Aboriginal interpreters assisting emergency services

Clear communication is paramount when dealing with an emergency.

That’s why the Department of Housing and Community Development (DHCD) Aboriginal Interpreter Service (AIS), is assisting emergency services across the Northern Territory with messaging in remote communities.

In September, the Northern Territory Emergency Service (NTES) launched the italk Studios produced, Flood Safe short films.

The seven short films describe what to do when you encounter a flooded road. Five of the seven videos were interpreted by the AIS team.

These films will stream on social media, the NTPFES website and will be broadcast on remote television and radio stations. NTES volunteers and staff will also have the recordings on hand, to promote the safety message in schools and community events.

AIS interpreter Miriam Ngalmirimirin took part in interpreting one of the videos into Kunwinjku language, which covers the West Arnhem region of Gunbalanya (Oenpelli), Maningrida and the Minjilang community areas.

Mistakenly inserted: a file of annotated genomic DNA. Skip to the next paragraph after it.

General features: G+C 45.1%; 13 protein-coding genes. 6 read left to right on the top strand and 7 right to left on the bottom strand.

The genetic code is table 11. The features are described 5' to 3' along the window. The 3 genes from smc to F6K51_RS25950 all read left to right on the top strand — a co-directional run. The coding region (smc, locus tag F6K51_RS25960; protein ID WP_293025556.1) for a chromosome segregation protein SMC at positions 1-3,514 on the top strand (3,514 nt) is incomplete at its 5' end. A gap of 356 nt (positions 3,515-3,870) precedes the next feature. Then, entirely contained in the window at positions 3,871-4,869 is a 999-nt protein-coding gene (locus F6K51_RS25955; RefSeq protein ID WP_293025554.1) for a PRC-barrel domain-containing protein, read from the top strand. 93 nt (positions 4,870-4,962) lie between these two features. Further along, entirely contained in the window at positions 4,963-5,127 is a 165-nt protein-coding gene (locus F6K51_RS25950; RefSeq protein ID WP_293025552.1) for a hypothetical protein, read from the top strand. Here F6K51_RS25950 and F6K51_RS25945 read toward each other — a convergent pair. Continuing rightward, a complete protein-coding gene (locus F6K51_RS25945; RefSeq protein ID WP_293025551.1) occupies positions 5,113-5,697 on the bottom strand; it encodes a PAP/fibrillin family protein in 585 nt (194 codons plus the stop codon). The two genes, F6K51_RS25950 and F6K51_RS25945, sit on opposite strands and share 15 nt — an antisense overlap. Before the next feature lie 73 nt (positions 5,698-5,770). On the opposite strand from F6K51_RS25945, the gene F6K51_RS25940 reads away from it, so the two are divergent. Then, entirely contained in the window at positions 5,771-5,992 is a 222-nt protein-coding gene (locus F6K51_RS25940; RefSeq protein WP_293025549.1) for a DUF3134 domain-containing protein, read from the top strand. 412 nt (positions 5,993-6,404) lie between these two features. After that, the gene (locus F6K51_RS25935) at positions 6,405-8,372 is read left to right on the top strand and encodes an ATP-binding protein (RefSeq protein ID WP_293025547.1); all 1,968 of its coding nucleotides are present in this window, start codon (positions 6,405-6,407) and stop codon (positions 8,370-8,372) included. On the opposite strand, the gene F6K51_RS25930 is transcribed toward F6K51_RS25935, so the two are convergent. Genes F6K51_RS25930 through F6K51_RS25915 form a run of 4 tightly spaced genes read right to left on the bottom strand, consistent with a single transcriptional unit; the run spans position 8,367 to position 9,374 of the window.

“English is their second language. It’s better to explain in language so people will listen,” she said.

AIS has also been engaged by NT Police to supply recorded messaging for their phone services in 59 of their community police stations, covering 20 languages.

When calling their local police station, a community member will hear a message that will provide options in language and English. Message options range from instructions regarding emergency and non-emergency situations.

A pilot recording of the Aboriginal language Yolngu Matha is currently being used in Galiwin’ku with positive feedback from the community.

Recordings of further languages is ongoing.

Aboriginal interpreters assisting emergency services. Picture of the team.
NTES Chief Officer Jason Collins, AIS interpreter Miriam Ngalmirimirin, and italk studios Michael Roseth all had a part to play in producing the Flood Safety videos.